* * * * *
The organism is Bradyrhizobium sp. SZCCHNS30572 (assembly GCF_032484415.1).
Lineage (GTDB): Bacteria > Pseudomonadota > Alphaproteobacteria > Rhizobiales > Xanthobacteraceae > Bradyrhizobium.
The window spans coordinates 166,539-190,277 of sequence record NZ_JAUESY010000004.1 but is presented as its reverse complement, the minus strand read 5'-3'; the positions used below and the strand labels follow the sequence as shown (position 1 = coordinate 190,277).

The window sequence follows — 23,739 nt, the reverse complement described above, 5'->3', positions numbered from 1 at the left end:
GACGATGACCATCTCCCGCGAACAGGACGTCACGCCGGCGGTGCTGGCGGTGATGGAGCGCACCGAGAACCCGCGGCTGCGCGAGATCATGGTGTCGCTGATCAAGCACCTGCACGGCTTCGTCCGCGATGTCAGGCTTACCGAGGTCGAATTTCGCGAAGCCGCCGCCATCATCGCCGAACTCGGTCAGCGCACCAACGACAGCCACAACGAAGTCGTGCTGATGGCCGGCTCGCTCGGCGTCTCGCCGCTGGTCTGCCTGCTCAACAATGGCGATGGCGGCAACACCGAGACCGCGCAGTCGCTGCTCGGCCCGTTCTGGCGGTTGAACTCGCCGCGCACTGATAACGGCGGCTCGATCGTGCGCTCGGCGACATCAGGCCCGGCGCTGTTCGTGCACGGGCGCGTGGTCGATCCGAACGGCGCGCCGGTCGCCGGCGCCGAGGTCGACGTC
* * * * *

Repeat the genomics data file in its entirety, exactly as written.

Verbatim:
The organism is Bradyrhizobium sp. SZCCHNS30572 (assembly GCF_032484415.1).
Lineage (GTDB): Bacteria > Pseudomonadota > Alphaproteobacteria > Rhizobiales > Xanthobacteraceae > Bradyrhizobium.
The window spans coordinates 166,539-190,277 of sequence record NZ_JAUESY010000004.1 but is presented as its reverse complement, the minus strand read 5'-3'; the positions used below and the strand labels follow the sequence as shown (position 1 = coordinate 190,277).

The window sequence follows — 23,739 nt, the reverse complement described above, 5'->3', positions numbered from 1 at the left end:
GACGATGACCATCTCCCGCGAACAGGACGTCACGCCGGCGGTGCTGGCGGTGATGGAGCGCACCGAGAACCCGCGGCTGCGCGAGATCATGGTGTCGCTGATCAAGCACCTGCACGGCTTCGTCCGCGATGTCAGGCTTACCGAGGTCGAATTTCGCGAAGCCGCCGCCATCATCGCCGAACTCGGTCAGCGCACCAACGACAGCCACAACGAAGTCGTGCTGATGGCCGGCTCGCTCGGCGTCTCGCCGCTGGTCTGCCTGCTCAACAATGGCGATGGCGGCAACACCGAGACCGCGCAGTCGCTGCTCGGCCCGTTCTGGCGGTTGAACTCGCCGCGCACTGATAACGGCGGCTCGATCGTGCGCTCGGCGACATCAGGCCCGGCGCTGTTCGTGCACGGGCGCGTGGTCGATCCGAACGGCGCGCCGGTCGCCGGCGCCGAGGTCGACGTC